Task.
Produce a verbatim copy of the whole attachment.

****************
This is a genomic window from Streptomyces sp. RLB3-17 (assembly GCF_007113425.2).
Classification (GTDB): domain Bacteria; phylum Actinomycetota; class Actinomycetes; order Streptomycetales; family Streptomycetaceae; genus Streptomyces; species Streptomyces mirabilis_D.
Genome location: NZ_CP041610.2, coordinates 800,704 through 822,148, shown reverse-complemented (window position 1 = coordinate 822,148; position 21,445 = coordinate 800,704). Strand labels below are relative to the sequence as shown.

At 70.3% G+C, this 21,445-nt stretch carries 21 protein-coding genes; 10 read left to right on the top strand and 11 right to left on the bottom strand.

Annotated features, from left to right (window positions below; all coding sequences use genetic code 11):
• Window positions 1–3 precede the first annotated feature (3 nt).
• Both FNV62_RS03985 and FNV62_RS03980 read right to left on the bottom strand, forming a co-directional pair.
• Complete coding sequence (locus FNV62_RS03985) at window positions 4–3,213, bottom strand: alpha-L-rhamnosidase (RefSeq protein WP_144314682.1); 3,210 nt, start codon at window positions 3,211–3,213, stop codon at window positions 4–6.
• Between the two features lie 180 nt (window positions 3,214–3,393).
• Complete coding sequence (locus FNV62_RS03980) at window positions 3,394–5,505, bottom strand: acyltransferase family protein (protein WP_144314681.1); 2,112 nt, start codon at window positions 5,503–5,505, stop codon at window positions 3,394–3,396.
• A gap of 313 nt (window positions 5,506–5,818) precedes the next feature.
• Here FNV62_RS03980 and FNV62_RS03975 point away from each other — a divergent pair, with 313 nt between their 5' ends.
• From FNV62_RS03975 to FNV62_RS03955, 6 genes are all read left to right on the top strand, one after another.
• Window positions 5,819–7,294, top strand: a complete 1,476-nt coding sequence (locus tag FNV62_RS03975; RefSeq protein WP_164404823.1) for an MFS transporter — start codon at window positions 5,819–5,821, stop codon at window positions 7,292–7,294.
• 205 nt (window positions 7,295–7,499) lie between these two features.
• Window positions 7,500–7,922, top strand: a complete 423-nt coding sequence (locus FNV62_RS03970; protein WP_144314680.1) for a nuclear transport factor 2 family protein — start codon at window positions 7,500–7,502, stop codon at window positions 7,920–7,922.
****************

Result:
This is a genomic window from Streptomyces sp. RLB3-17 (assembly GCF_007113425.2).
Classification (GTDB): domain Bacteria; phylum Actinomycetota; class Actinomycetes; order Streptomycetales; family Streptomycetaceae; genus Streptomyces; species Streptomyces mirabilis_D.
Genome location: NZ_CP041610.2, coordinates 800,704 through 822,148, shown reverse-complemented (window position 1 = coordinate 822,148; position 21,445 = coordinate 800,704). Strand labels below are relative to the sequence as shown.

At 70.3% G+C, this 21,445-nt stretch carries 21 protein-coding genes; 10 read left to right on the top strand and 11 right to left on the bottom strand.

Annotated features, from left to right (window positions below; all coding sequences use genetic code 11):
• Window positions 1–3 precede the first annotated feature (3 nt).
• Both FNV62_RS03985 and FNV62_RS03980 read right to left on the bottom strand, forming a co-directional pair.
• Complete coding sequence (locus FNV62_RS03985) at window positions 4–3,213, bottom strand: alpha-L-rhamnosidase (RefSeq protein WP_144314682.1); 3,210 nt, start codon at window positions 3,211–3,213, stop codon at window positions 4–6.
• Between the two features lie 180 nt (window positions 3,214–3,393).
• Complete coding sequence (locus FNV62_RS03980) at window positions 3,394–5,505, bottom strand: acyltransferase family protein (protein WP_144314681.1); 2,112 nt, start codon at window positions 5,503–5,505, stop codon at window positions 3,394–3,396.
• A gap of 313 nt (window positions 5,506–5,818) precedes the next feature.
• Here FNV62_RS03980 and FNV62_RS03975 point away from each other — a divergent pair, with 313 nt between their 5' ends.
• From FNV62_RS03975 to FNV62_RS03955, 6 genes are all read left to right on the top strand, one after another.
• Window positions 5,819–7,294, top strand: a complete 1,476-nt coding sequence (locus tag FNV62_RS03975; RefSeq protein WP_164404823.1) for an MFS transporter — start codon at window positions 5,819–5,821, stop codon at window positions 7,292–7,294.
• 205 nt (window positions 7,295–7,499) lie between these two features.
• Window positions 7,500–7,922, top strand: a complete 423-nt coding sequence (locus FNV62_RS03970; protein WP_144314680.1) for a nuclear transport factor 2 family protein — start codon at window positions 7,500–7,502, stop codon at window positions 7,920–7,922.